Wednesday, September 19, 2007

Evangeline: Josephine Cameron & Anthony Walton

Continuing the series of posts about songs from American Songs volume 2, we come to one of my favorite stories: Evangeline.

If you've missed the stories behind the songs in previous posts and would like to catch up, please use these links:



Story behind the song:
To begin at the beginning, "Evangeline" is an epic poem written by Henry Wadsworth Longfellow in 1847. It's a beautiful story about two young star-crossed lovers, Evangeline and Gabriel, which has reached mythic proportions in America. You can find accounts in various parts of the country of the "actual" gravesites and homes of Evangeline and Gabriel. People have gone on journeys, tracing their paths, trying to recreate their travels. In reality, Longfellow did not base his poem on any actual historical figures. Evangeline and Gabriel are fictional, but the story and the places are very real.

In the mid 1700's, the conflict between the British and French (Acadian) settlers in Nova Scotia came to a critical point. The British government began to force Acadians out of Nova Scotia by the thousands and shipped many of them off to the American Colonies. In Longfellow's poem, Evangeline and Gabriel are just about to get married when the soldiers come, and in the chaos, Gabriel gets shipped to Louisiana while Evangeline remains in what is now Maine. They spend the rest of their lives trying to find each other.

I love the first stanza of the poem's introduction, where Longfellow describes Acadia after the exiles:

THIS is the forest primeval. The murmuring pines and the hemlocks,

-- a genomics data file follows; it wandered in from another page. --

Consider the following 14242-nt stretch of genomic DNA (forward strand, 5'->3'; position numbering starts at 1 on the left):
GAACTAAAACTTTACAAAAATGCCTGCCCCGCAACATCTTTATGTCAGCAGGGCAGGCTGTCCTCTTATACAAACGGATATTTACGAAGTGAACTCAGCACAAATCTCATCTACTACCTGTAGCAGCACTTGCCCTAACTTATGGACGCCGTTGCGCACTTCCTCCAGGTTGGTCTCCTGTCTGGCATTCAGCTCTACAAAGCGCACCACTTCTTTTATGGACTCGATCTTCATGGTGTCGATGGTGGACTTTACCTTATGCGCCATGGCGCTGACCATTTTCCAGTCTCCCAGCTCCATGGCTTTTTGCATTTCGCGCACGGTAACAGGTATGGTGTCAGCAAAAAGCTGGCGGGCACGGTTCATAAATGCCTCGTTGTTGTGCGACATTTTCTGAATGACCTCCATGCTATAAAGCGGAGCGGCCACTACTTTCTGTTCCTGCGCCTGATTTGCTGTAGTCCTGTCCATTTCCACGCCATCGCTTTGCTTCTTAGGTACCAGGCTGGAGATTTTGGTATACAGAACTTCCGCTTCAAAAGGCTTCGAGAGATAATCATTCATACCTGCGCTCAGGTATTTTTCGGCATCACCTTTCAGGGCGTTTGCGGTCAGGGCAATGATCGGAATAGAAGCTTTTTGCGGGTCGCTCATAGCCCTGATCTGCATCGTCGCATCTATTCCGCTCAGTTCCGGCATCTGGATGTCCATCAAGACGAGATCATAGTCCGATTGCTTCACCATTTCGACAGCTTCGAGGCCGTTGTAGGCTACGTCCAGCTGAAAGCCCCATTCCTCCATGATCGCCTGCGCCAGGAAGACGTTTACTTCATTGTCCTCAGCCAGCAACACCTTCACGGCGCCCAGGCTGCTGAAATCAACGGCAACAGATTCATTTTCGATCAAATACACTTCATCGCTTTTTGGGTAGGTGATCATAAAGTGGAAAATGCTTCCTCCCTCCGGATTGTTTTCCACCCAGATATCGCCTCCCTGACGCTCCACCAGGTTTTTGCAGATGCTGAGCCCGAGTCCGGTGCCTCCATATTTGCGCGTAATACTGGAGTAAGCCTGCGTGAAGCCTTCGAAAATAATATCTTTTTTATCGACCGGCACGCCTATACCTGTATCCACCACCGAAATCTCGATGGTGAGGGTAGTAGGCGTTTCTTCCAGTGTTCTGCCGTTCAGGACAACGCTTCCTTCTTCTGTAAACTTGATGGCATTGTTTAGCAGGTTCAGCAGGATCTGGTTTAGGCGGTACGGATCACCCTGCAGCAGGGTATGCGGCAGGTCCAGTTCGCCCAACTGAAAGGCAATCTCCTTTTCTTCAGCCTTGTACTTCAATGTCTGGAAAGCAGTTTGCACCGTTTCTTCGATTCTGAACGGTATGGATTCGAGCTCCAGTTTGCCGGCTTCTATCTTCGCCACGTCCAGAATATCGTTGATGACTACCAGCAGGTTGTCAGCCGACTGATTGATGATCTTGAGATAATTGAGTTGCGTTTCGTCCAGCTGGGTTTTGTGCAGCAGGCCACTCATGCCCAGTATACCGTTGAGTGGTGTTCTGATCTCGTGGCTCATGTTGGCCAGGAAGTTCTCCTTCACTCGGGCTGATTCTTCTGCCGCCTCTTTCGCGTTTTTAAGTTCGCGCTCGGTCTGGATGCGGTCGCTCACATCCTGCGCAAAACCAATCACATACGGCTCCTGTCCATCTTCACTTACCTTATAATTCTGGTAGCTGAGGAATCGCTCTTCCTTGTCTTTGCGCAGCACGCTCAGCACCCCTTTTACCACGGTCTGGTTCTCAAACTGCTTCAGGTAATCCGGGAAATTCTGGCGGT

Bearded with moss, and in garments green, indistinct in the twilight,
Stand like Druids of eld, with voices sad and prophetic,
Stand like harpers hoar, with beards that rest on their bosoms.
Loud from its rocky caverns, the deep-voiced neighboring ocean
Speaks, and in accents disconsolate answers the wail of the forest.
This is the forest primeval; but where are the hearts that beneath it
Leaped like the roe, when he hears in the woodland the voice of the huntsman?
Where is the thatch-roofed village, the home of Acadian farmers --

You can read the entire poem at University of Virginia's website.
You can also download it for free from Google Books.

Here's an interesting page about the importance of "Evangeline" in Creole culture in Louisiana.

So my friend and co-writer Anthony loves this story and we decided to try to write a song that captures the essence of it. And since the story is such a part of the American folk tradition, our very own American myth, I decided to include the song on American Songs volume 2. I hope you'll enjoy it!

Lyrics (Click on the title to listen to a sample)Evangeline by Josephine Cameron & Anthony Walton

We were young, beauty and grace untold
And my Gabriel, I would have and hold
But skies were gray on our wedding day
And our joy cut short when the soldiers came

He cried, "Evangeline, Evangeline"
And now I'm running through a nightmare with a dream
I know I'll never find him
But sure, I've got to try
'Cause I'll never, never say goodbye

Up and down the old Mississippi shore
For my Gabriel, I searched ever more
Louisiana all the way to Michigan
I could hardly breathe for the hurt of missing him

He cried, "Evangeline, Evangeline"
And now I'm running through a nightmare with a dream
I know I'll never find him
But sure, I've got to try
'Cause I'll never, never say goodbye

And then one day, when I was old and gray
A dying man called out my name
I knew at once it was my Gabriel
I embraced my love, and then he left this world

He said, "Evangeline, Evangeline"
And I'm still running through this nightmare with a dream
I knew I'd never find him
But sure, I had to try
'Cause I'll never, never say goodbye

2 comments:

peggy said...

Amazing! I think this is a classic! Great Job Josephine and Anthony! And the new CD is incredible.

Peg C

Josephine Cameron said...

Thanks!!!